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In a recent poll of Finnish sports journalists, Hanno M�tt�l� was voted the finest basketball player in Finland, which is like being voted the best bartender in Salt Lake City. "It certainly doesn't mean I am famous," the 6'10" senior forward admits. "If I wasn't so tall, I don't think anybody back home would even notice me."
M�tt�l� has a long way to go to attain the national celebrity of Finnish sports icons like hockey's Teemu Selanne and Formula One driver Mika Hakkinen. The Utes just don't get much TV time in Helsinki, or anyplace else outside the Beehive State, despite the fact that their 87-13 record over the last 100 games gives them the top winning percentage in the nation over that span. "We're the answer to a lot of trivia questions," senior forward Alex Jensen says.
For instance, few fans realize that the Utes have produced an NBA lottery pick in each of the last three seasons. If that streak is to be extended beyond Keith Van Horn, Michael Doleac and Andre Miller, it will likely be M�tt�l� towering over David Stern next June. Utah's top returning scorer (15.3 points a game) and second-best rebounder (5.4) a year ago, M�tt�l� is a classic European big man whose outside shooting and passing are exceptional for his size. Alas, his Scandinavian temperament has never suited his coach, Rick Majerus. "Hanno's got to get rid of that Finnish stone-faced funk," Majerus says. "He needs a more combative attitude. Whenever he backs off, I tell him he's getting too European."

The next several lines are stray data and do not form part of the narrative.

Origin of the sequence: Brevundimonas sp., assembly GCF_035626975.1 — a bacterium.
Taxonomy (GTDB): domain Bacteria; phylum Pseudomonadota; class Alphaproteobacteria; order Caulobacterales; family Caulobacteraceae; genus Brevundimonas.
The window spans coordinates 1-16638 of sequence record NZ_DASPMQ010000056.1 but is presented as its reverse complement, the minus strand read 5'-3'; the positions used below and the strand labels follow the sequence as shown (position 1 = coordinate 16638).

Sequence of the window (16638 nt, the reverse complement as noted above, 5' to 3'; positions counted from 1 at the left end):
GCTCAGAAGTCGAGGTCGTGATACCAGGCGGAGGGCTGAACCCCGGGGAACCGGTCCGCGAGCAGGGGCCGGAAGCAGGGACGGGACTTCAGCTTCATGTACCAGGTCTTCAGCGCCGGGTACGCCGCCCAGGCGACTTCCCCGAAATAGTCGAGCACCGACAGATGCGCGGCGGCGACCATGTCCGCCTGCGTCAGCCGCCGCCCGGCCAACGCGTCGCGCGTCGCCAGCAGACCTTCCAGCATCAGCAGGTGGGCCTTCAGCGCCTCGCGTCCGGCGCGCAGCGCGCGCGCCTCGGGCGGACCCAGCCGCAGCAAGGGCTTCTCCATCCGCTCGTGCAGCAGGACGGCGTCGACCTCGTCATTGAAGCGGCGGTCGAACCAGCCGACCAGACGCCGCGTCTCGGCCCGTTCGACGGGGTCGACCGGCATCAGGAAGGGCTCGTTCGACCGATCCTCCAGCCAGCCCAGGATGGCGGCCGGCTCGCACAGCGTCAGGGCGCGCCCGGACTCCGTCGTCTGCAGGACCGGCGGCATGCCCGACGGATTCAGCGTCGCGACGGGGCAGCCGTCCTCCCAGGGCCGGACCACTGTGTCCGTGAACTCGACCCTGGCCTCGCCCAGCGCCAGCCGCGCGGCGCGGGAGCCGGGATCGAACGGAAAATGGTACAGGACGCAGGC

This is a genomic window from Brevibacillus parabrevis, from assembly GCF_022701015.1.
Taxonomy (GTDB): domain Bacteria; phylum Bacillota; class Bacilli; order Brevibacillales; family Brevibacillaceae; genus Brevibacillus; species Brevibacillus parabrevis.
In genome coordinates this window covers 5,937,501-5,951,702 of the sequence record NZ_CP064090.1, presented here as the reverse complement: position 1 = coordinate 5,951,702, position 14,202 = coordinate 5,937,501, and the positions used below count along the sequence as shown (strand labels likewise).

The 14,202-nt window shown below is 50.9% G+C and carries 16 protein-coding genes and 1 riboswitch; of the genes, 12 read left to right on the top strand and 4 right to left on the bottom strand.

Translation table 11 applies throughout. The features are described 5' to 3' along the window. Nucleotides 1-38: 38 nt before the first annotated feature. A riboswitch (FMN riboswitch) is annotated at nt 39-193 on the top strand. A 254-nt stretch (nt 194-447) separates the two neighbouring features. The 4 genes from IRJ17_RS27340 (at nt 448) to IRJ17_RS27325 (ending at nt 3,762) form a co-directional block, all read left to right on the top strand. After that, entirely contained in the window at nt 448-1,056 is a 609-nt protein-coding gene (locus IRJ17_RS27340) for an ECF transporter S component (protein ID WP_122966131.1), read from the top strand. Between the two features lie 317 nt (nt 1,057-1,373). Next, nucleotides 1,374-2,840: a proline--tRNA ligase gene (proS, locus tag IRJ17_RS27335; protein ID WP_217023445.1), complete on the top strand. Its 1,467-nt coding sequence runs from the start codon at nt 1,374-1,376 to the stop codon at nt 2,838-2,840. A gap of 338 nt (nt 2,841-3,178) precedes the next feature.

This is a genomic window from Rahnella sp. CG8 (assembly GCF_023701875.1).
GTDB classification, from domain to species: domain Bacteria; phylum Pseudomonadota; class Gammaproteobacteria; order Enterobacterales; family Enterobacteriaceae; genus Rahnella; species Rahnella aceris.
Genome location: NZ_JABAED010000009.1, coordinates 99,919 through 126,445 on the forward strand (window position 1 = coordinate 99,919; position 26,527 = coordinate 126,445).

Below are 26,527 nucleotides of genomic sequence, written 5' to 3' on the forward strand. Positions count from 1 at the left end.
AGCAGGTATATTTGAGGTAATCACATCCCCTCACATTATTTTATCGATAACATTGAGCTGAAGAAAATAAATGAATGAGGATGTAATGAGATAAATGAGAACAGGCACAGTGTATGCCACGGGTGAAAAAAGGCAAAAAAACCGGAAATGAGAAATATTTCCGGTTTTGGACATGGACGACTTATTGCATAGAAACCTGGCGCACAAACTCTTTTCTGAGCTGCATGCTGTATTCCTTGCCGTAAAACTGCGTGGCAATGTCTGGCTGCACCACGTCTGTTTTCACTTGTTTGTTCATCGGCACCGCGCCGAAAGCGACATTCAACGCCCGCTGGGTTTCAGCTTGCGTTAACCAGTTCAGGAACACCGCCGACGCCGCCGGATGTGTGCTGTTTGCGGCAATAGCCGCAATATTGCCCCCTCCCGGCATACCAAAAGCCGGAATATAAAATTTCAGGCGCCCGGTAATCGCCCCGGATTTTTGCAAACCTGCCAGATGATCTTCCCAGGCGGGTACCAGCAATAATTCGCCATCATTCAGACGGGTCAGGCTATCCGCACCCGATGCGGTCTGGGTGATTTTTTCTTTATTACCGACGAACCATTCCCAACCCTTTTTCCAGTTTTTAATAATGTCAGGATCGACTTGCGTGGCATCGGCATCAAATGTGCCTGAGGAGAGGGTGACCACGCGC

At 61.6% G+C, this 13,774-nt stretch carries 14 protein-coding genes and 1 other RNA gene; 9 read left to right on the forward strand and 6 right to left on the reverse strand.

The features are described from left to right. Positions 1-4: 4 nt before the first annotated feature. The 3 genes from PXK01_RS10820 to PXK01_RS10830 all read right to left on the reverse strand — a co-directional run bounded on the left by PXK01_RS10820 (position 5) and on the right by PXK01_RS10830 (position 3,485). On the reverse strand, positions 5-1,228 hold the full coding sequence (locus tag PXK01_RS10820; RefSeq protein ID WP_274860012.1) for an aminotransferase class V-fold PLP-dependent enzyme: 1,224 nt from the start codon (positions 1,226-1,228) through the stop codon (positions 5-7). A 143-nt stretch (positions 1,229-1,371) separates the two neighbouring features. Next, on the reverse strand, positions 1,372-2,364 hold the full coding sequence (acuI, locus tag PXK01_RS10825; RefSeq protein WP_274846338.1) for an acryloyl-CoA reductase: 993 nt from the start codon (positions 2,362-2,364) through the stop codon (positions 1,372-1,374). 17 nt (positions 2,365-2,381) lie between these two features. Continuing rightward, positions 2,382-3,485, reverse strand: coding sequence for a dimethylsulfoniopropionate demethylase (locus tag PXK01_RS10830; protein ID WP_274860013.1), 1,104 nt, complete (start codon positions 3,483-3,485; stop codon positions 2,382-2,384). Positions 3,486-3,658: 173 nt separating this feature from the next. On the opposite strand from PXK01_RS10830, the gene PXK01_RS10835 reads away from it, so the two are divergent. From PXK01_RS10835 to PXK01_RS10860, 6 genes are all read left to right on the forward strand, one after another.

M�tt�l� is surrounded by a mix of solid players who should lead the Utes to their sixth straight regular-season conference title. Tops among them is Jensen, one of college basketball's most underrated players last year. He averaged 12.1 points, 7.6 rebounds and 3.4 assists a game and became only the second player in the 30-year history of the Huntsman Center to have a triple double. (The other was Magic Johnson in Michigan State's '79 NCAA semifinal game.)
The biggest challenge, of course, will be finding someone to replace Miller. Majerus initially plans to use the combined talents of Tony Harvey, Trent Whiting and Gary Colbert in what he calls "point guard by competition." Whoever quarterbacks the offense should expect to find M�tt�l� down low more often after his visit to New Jersey this summer to study post moves with Van Horn. M�tt�l� has yet to distinguish himself as Utah's leader the way Van Horn did, and he knows why. "I haven't made the clutch shots to win games like Keith," M�tt�l� says. "That's a mental line I must cross before I can say that my game is complete."
Call it the Finnish line.
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